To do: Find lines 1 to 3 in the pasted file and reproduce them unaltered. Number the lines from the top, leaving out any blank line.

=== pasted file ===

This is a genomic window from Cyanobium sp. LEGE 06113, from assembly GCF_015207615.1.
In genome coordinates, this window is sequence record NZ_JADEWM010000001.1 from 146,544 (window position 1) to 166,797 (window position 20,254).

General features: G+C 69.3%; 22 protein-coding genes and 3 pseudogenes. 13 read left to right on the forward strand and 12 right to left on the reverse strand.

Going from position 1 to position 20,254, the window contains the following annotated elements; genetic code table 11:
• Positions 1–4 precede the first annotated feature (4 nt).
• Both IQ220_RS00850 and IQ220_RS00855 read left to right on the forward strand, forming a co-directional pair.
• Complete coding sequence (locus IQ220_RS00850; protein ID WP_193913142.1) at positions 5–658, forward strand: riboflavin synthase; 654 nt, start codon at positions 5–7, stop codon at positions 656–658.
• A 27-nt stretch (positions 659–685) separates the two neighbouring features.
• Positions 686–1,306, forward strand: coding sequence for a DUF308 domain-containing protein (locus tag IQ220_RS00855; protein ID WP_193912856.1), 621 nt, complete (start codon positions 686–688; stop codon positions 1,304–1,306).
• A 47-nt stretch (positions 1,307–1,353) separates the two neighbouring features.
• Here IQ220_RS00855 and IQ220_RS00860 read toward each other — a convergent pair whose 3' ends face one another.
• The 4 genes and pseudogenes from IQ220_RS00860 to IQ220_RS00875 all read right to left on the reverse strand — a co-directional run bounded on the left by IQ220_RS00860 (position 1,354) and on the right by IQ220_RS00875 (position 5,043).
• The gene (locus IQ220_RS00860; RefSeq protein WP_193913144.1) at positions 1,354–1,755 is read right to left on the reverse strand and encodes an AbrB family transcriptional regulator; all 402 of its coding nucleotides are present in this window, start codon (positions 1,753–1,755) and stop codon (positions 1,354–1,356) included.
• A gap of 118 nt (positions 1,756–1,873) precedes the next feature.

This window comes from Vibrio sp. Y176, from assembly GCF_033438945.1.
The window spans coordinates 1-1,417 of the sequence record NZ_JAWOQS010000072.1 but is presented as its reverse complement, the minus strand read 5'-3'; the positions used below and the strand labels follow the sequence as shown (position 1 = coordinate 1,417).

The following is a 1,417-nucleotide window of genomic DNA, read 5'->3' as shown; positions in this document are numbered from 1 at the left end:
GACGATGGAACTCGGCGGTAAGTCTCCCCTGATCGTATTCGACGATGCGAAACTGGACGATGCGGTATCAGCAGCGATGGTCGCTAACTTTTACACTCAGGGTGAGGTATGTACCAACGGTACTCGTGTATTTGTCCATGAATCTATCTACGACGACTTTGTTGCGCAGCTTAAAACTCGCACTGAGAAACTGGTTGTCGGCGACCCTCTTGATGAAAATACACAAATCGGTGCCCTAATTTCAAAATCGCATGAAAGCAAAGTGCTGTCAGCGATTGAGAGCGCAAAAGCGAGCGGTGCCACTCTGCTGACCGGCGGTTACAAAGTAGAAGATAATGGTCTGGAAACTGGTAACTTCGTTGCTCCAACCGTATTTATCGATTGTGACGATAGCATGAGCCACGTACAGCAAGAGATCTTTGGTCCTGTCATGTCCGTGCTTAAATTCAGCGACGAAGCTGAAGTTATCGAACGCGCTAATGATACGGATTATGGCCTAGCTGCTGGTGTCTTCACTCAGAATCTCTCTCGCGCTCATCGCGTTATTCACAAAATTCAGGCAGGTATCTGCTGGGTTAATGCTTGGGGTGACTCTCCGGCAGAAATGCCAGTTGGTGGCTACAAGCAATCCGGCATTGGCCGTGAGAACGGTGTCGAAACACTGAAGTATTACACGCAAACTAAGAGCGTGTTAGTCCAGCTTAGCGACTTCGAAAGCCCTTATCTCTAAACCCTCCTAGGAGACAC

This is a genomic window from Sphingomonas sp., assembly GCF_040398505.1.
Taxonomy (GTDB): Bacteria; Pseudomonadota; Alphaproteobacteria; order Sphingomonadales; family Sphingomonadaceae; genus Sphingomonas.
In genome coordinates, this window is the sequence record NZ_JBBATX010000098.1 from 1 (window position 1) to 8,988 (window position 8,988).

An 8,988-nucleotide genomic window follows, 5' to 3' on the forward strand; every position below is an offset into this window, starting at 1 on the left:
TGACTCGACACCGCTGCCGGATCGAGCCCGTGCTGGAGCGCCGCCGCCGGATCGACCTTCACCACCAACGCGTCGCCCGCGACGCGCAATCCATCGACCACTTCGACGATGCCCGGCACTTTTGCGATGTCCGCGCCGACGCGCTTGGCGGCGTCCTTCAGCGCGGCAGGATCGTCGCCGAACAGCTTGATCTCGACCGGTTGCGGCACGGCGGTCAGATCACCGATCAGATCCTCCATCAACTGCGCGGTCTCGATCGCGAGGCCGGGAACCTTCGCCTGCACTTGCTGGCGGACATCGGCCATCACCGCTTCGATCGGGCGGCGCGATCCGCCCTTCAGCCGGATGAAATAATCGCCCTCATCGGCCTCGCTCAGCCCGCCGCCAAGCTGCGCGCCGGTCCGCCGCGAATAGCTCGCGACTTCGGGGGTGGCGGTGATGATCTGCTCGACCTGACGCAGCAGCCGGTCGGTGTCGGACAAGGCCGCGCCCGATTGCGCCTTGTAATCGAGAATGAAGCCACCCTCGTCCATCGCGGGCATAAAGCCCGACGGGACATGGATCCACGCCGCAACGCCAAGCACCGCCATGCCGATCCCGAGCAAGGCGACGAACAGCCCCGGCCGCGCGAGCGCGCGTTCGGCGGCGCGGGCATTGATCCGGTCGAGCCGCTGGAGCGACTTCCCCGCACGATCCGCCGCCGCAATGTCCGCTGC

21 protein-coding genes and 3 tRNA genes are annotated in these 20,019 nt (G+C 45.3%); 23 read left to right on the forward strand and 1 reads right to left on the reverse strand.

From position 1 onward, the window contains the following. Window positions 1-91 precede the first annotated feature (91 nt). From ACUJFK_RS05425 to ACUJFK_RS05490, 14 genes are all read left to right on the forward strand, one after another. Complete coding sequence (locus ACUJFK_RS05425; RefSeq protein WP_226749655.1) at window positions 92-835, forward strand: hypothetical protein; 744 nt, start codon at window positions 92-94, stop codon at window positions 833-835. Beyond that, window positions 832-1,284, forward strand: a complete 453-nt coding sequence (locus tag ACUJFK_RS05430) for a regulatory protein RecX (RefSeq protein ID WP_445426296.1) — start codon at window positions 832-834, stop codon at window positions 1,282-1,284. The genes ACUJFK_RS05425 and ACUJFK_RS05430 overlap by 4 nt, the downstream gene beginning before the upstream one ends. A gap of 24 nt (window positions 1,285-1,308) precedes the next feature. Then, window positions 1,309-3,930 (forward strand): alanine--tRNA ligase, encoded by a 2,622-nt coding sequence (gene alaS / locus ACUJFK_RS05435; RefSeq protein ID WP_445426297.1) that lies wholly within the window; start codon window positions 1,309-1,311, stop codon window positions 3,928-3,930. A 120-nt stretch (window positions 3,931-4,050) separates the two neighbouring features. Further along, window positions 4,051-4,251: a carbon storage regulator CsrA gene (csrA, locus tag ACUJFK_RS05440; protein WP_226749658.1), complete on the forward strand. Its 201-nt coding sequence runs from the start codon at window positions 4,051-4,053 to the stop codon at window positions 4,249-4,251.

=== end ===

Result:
This is a genomic window from Cyanobium sp. LEGE 06113, from assembly GCF_015207615.1.
In genome coordinates, this window is sequence record NZ_JADEWM010000001.1 from 146,544 (window position 1) to 166,797 (window position 20,254).

General features: G+C 69.3%; 22 protein-coding genes and 3 pseudogenes. 13 read left to right on the forward strand and 12 right to left on the reverse strand.